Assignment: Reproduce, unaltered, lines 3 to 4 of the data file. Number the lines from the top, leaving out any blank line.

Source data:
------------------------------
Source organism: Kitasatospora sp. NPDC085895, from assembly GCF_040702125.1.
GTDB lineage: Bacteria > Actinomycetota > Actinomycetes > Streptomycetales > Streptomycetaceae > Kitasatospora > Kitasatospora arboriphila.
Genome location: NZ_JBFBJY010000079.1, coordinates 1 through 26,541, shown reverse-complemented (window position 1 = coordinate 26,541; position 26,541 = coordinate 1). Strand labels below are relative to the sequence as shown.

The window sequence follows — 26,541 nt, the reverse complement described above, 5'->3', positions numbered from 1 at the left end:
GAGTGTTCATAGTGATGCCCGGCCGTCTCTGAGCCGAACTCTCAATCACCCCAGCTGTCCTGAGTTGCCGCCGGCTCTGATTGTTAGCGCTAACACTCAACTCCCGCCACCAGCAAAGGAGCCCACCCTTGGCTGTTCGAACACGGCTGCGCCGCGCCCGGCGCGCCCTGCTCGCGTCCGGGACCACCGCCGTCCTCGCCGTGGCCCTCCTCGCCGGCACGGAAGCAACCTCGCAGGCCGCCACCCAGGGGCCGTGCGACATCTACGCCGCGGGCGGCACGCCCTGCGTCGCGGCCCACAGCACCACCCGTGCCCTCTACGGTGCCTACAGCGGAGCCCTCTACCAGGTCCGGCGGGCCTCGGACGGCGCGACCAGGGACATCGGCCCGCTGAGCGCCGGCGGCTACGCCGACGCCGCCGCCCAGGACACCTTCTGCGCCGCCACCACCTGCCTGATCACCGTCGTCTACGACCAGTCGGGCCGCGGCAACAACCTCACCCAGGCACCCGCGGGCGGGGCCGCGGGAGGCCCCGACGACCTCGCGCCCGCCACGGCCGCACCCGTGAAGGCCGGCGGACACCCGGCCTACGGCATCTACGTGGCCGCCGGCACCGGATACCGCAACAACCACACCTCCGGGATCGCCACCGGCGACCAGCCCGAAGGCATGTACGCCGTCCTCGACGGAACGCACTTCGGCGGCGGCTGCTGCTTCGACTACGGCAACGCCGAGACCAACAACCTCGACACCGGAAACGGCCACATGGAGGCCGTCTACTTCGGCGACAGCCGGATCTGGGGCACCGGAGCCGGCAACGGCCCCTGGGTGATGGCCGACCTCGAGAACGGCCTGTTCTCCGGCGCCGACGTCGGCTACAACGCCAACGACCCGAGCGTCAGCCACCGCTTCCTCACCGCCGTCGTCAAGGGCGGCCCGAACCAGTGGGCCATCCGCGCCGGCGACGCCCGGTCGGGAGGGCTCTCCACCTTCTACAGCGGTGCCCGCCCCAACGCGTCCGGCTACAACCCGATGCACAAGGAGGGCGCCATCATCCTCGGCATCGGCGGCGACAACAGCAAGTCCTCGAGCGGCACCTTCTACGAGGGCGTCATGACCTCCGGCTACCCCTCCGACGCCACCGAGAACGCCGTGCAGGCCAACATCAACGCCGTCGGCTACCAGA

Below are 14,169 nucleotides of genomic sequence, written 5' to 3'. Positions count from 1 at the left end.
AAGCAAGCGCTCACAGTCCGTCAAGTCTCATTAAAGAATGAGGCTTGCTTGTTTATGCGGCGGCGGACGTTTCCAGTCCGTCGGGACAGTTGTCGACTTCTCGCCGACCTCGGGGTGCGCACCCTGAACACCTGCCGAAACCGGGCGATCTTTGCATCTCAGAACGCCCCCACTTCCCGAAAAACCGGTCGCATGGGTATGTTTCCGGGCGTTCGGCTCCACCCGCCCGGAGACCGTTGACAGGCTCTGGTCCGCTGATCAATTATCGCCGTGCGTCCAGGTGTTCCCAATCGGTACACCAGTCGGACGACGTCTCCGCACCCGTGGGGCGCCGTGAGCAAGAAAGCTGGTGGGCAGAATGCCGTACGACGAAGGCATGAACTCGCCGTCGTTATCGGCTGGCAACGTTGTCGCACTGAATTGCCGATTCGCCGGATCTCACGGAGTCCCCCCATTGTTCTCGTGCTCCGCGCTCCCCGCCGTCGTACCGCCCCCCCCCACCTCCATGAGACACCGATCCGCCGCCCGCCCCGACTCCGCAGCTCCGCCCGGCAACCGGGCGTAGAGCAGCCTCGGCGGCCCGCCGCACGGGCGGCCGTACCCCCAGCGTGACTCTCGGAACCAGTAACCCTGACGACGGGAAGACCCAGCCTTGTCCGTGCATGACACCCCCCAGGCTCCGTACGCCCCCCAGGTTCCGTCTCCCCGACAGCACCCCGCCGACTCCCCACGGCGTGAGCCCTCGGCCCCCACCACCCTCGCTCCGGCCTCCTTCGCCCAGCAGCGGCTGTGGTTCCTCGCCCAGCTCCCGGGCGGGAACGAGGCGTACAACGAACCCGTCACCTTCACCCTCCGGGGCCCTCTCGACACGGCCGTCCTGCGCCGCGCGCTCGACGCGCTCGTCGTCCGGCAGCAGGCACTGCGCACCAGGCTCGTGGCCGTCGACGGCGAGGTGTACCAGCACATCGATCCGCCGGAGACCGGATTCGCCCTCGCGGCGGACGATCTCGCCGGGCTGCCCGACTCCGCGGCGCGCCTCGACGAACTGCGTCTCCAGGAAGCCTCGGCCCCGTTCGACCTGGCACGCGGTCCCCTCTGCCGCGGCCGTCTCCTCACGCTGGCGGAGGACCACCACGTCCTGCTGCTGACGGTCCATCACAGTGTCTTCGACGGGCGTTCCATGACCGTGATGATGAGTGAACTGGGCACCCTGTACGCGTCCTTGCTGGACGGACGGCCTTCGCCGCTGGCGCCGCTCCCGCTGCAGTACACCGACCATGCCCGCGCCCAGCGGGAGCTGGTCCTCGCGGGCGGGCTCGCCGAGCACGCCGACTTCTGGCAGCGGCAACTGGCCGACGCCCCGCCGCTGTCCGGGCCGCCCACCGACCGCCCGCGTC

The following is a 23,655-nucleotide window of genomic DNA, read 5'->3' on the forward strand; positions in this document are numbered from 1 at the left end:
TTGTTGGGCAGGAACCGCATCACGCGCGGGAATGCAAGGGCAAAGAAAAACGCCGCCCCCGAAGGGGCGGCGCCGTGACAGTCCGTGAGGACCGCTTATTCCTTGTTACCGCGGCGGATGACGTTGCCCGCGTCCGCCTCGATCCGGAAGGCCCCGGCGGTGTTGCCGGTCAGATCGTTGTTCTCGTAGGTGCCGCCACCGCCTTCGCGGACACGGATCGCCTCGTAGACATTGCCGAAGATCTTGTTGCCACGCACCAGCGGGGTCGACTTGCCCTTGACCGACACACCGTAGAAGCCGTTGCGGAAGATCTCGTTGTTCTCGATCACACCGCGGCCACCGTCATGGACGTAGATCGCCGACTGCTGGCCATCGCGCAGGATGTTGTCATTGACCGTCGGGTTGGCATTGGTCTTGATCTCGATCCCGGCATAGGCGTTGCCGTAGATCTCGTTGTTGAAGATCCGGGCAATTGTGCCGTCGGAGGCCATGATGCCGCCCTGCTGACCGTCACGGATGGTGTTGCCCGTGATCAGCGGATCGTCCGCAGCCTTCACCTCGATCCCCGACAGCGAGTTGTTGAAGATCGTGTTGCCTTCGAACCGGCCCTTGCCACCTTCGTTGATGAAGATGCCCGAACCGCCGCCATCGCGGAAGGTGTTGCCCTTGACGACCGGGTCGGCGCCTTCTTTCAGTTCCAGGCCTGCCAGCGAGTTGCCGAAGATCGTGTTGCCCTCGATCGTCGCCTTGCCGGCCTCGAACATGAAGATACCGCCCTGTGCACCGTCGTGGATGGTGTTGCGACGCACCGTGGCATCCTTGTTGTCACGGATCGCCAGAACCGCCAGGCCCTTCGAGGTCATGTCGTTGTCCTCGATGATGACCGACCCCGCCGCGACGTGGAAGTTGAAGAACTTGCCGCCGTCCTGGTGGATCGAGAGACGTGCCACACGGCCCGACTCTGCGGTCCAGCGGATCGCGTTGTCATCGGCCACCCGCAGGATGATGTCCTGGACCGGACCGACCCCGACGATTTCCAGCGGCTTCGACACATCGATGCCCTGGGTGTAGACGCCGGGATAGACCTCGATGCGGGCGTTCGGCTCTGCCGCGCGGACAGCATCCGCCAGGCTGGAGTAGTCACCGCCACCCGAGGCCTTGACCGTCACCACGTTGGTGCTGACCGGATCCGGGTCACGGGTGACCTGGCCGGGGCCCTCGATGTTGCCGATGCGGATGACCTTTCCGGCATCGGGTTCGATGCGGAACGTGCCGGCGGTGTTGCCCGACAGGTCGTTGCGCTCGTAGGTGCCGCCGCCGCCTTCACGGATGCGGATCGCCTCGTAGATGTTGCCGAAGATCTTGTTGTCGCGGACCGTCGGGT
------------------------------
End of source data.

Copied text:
Genome location: NZ_JBFBJY010000079.1, coordinates 1 through 26,541, shown reverse-complemented (window position 1 = coordinate 26,541; position 26,541 = coordinate 1). Strand labels below are relative to the sequence as shown.

The window sequence follows — 26,541 nt, the reverse complement described above, 5'->3', positions numbered from 1 at the left end: